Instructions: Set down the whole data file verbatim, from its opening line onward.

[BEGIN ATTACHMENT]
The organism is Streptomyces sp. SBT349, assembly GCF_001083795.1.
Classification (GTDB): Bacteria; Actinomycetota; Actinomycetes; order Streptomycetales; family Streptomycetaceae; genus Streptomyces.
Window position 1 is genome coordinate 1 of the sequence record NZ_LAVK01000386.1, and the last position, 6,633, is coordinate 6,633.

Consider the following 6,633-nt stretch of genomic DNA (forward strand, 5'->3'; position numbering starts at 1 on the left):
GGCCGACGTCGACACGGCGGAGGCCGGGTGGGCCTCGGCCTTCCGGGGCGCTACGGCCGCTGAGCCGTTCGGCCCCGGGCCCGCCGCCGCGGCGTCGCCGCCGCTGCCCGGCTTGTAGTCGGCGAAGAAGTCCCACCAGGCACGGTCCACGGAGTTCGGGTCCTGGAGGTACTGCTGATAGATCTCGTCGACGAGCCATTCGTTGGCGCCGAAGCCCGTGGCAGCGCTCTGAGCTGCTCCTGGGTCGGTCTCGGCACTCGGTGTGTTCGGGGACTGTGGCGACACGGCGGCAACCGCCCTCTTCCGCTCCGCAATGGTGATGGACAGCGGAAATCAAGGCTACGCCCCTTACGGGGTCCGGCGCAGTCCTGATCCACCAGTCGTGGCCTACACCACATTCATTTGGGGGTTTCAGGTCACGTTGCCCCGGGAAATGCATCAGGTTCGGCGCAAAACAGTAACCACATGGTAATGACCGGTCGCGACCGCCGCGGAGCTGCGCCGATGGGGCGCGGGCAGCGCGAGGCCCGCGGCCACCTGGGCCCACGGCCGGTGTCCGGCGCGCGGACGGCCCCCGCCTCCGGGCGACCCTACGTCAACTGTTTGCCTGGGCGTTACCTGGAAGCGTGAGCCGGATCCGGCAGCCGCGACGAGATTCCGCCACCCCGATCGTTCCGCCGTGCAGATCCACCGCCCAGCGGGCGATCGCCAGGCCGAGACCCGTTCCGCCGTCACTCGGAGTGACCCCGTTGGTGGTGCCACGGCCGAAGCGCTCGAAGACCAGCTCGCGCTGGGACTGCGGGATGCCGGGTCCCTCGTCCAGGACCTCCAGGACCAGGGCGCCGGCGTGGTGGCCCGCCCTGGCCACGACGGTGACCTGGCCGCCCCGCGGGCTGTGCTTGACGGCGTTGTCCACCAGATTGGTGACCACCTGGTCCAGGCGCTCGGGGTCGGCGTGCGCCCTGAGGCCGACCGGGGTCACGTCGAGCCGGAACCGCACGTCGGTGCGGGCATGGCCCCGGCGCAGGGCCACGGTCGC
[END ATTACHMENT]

The organism is Streptomyces sp. SBT349, assembly GCF_001083795.1.
Classification (GTDB): Bacteria; Actinomycetota; Actinomycetes; order Streptomycetales; family Streptomycetaceae; genus Streptomyces.
Window position 1 is genome coordinate 1 of the sequence record NZ_LAVK01000386.1, and the last position, 6,633, is coordinate 6,633.

Consider the following 6,633-nt stretch of genomic DNA (forward strand, 5'->3'; position numbering starts at 1 on the left):
GGCCGACGTCGACACGGCGGAGGCCGGGTGGGCCTCGGCCTTCCGGGGCGCTACGGCCGCTGAGCCGTTCGGCCCCGGGCCCGCCGCCGCGGCGTCGCCGCCGCTGCCCGGCTTGTAGTCGGCGAAGAAGTCCCACCAGGCACGGTCCACGGAGTTCGGGTCCTGGAGGTACTGCTGATAGATCTCGTCGACGAGCCATTCGTTGGCGCCGAAGCCCGTGGCAGCGCTCTGAGCTGCTCCTGGGTCGGTCTCGGCACTCGGTGTGTTCGGGGACTGTGGCGACACGGCGGCAACCGCCCTCTTCCGCTCCGCAATGGTGATGGACAGCGGAAATCAAGGCTACGCCCCTTACGGGGTCCGGCGCAGTCCTGATCCACCAGTCGTGGCCTACACCACATTCATTTGGGGGTTTCAGGTCACGTTGCCCCGGGAAATGCATCAGGTTCGGCGCAAAACAGTAACCACATGGTAATGACCGGTCGCGACCGCCGCGGAGCTGCGCCGATGGGGCGCGGGCAGCGCGAGGCCCGCGGCCACCTGGGCCCACGGCCGGTGTCCGGCGCGCGGACGGCCCCCGCCTCCGGGCGACCCTACGTCAACTGTTTGCCTGGGCGTTACCTGGAAGCGTGAGCCGGATCCGGCAGCCGCGACGAGATTCCGCCACCCCGATCGTTCCGCCGTGCAGATCCACCGCCCAGCGGGCGATCGCCAGGCCGAGACCCGTTCCGCCGTCACTCGGAGTGACCCCGTTGGTGGTGCCACGGCCGAAGCGCTCGAAGACCAGCTCGCGCTGGGACTGCGGGATGCCGGGTCCCTCGTCCAGGACCTCCAGGACCAGGGCGCCGGCGTGGTGGCCCGCCCTGGCCACGACGGTGACCTGGCCGCCCCGCGGGCTGTGCTTGACGGCGTTGTCCACCAGATTGGTGACCACCTGGTCCAGGCGCTCGGGGTCGGCGTGCGCCCTGAGGCCGACCGGGGTCACGTCGAGCCGGAACCGCACGTCGGTGCGGGCATGGCCCCGGCGCAGGGCCACGGTCGC